Having guided the American Institute of Architects through some turbulent times, Robert A. Ivy announced he will retire at the end of 2021. Since becoming executive vice president and chief executive officer of the organization in February 2011, he has confronted the lingering effects of the Great Recession on a profession composed of mostly small practitioners; technological changes in the way architects work; the growing impact of climate change; and sweeping calls for greater diversity and racial justice.

Ivy faced controversy when, right after the election of Donald Trump in November 2016, he released a statement saying “the AIA and its 89,000 members are committed to working with President-elect Trump to address the issues our country faces, particularly strengthening the nation’s aging infrastructure.” The missive was met by a maelstrom of anger by architects who said the profession needed to resist, not cooperate; some even called for Ivy’s ouster as the head of the organization. He weathered that moment and pushed forward important changes at the 164-year-old association, including a public outreach campaign, a digital transformation of the institute’s operations, and greater engagement on social issues.

Asked why he is retiring now, Ivy, 73, said in a phone interview that, “The organization is in excellent shape with record membership, a solid financial situation, and wonderful plans for a new headquarters building in Washington DC. It just seemed like a good time to step aside.” The AIA recently hired EHDD to renovate and rethink its offices at 1735 New York Avenue, NW, a few blocks from the White House. He said he felt no pressure to leave, but believed that serving nearly 11 years in the top spot was long enough. “CEOs at associations in Washington typically come and go much faster than that,” he said with a chuckle.

“My goal was always to position the association and the profession for the 21st century,” said Ivy. To that end, the AIA has “taken a bolder stance on the most pressing issues facing us, such as climate change and racial equity.” The AIA’s new strategic plan addresses these challenges, he said. Even before the murder of George Floyd in May 2020, the AIA had created, in partnership with the University of Washington and the University of Minnesota, a series of nine guides to help build equity in the architecture profession. The institute has also become a stronger advocate on environmental issues, noted Ivy, and some of its language on climate action made its way into Biden’s agenda. It was instrumental as well in getting the Biden administration to quickly rescind Trump’s executive order promoting neoclassical architecture as the official style for federal buildings. “No one in the government should dictate a particular style of architecture,” commented Ivy.

In the wake of the coronavirus pandemic, the AIA helped many architects get loans from the Paycheck Protection Program, he said. Right before the virus emerged, the institute had slightly more than 95,000 members. While that has dipped slightly since then, Ivy said membership is rising again, as architects become more optimistic about their prospects. In April, the Architects’ Billing Index pushed above 50 for the first time in a year, meaning billings for firms are rising.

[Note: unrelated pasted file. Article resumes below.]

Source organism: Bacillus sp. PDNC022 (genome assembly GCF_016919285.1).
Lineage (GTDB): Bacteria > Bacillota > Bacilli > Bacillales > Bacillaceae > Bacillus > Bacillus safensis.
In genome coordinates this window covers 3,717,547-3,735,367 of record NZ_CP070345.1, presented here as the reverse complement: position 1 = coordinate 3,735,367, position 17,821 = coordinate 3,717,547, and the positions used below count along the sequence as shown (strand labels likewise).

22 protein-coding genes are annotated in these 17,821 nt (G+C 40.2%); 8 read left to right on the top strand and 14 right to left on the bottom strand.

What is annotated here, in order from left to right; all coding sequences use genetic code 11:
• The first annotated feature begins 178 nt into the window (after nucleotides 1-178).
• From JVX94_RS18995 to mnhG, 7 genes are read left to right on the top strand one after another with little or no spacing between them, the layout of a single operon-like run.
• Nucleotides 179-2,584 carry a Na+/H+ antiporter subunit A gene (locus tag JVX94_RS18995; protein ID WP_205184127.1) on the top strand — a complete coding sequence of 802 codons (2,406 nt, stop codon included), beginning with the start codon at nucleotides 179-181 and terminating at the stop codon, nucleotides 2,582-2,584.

“Architects by nature are anti-institutional,” noted Ivy. So he has focused during his tenure at the AIA at increasing involvement by creating networks of people who address critical issues such as climate change and diversity. He also oversaw a revamping of the association’s digital platforms, hiring Pentagram and LaPlaca Cohen as consultants to redesign them and shape communications efforts. To make the AIA more agile, Ivy helped downsize its board of directors from more than 50 to between 14 and 16 in any particular year. He is also proud of reconstituting the institute’s philanthropic arm, the Architects Foundation, which funds scholarships for mostly minority students, and creating a council for building-product manufacturers.

Acknowledging the challenges of running a large organization with more than 200 chapters and components in the U.S. and abroad, Ivy noted with a laugh, “Architects can be brilliant and are trained to be critical. They often bring those skills together.”

Before taking the reins at the AIA, Ivy was editor-in-chief of Architectural Record for more than 14 years. While he was at Record, the magazine won numerous awards, and he oversaw coverage of the 9/11 attacks, the rebuilding at Ground Zero, the impact of Hurricane Katrina on Louisiana and the Gulf Coast, and the fallout from the 2008 financial crisis. He said he was also proud of bringing great writers to the pages of the magazine, both those on staff and outside critics such as Michael Sorkin, Blair Kamin, Robert Campbell and David Dillon.

The AIA has hired an executive search firm and formed a search committee to find a new EVP/CEO. The goal is to have this person in place as Ivy steps down at the end of the year. As for advice to his successor, Ivy said, “You can’t impose your ideas on architects, but need to be transparent and a good communicator.”

Ivy has plans to write a new book, serve on some nonprofit boards, and perhaps teach.